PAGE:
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n. pl. pro·pri·a (-prē-ə)
In Aristotelian thought, a predicable property common to all members of a kind but not constituting part of the definition of that kind.

[Medieval Latin, from neuter of Latin proprius, proper (to) (translation of Greek idion); see per in Indo-European roots.]
American Heritage® Dictionary of the English Language, Fifth Edition. Copyright © 2016 by Houghton Mifflin Harcourt Publishing Company. Published by Houghton Mifflin Harcourt Publishing Company. All rights reserved.


(Logic) logic obsolete Also called: property an attribute that is not essential to a species but is common and peculiar to it
[C16: Latin, neuter sing of proprius proper, own]
Collins English Dictionary – Complete and Unabridged, 12th Edition 2014 © HarperCollins Publishers 1991, 1994, 1998, 2000, 2003, 2006, 2007, 2009, 2011, 2014
References in periodicals archive ?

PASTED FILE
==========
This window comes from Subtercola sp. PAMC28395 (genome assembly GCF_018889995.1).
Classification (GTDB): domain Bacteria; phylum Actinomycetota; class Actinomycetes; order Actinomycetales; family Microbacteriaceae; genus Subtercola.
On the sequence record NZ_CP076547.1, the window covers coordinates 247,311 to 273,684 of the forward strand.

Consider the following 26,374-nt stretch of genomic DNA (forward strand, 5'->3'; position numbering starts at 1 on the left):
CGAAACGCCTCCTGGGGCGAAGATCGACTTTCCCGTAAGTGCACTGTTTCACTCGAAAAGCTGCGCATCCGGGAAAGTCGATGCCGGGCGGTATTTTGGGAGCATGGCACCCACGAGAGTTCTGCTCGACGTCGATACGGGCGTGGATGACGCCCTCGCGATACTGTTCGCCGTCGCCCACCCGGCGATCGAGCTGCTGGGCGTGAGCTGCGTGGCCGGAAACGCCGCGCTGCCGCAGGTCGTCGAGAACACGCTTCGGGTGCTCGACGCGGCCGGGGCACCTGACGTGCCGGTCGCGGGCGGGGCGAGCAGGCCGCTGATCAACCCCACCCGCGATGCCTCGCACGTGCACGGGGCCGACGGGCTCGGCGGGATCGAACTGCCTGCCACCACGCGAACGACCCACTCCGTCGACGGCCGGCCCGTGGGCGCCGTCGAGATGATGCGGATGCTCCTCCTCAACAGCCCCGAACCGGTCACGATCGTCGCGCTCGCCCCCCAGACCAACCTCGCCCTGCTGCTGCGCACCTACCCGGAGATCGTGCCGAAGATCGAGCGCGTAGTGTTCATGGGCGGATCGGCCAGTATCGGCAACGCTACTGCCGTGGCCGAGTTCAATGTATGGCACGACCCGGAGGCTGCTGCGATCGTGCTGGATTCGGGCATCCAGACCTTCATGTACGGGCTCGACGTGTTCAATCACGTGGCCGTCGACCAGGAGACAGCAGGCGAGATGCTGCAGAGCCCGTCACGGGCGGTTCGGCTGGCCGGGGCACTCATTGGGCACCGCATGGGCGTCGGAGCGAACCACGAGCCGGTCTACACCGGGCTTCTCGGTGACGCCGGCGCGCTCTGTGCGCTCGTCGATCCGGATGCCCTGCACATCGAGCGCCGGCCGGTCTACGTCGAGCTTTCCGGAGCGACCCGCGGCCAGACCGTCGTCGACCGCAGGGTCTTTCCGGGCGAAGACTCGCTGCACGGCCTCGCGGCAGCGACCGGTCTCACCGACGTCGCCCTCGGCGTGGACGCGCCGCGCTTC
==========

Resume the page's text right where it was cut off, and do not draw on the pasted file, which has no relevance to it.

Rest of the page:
En la actualidad, sin embargo, la teologia catolica contemporanea ha llegado a un consenso, a su juicio, en la necesidad de ahondar no solo el proprium de Cristo y el proprium del Espiritu Santo en la Iglesia, sino sobre todo el vinculo teologico existente entre ambos, sin perder nunca la prioridad de Cristo.
and its affiliates have sold UK leased and tenanted pub company Admiral Taverns to a joint venture that includes C and C Group plc, Proprium Capital Partners, and Admiral Taverns management, the firm said.
IRISH drinks firm C&C, which is behind Magners cider, has inked a deal to acquire pub chain Admiral Taverns alongside Proprium Capital Partners in a PS220m deal.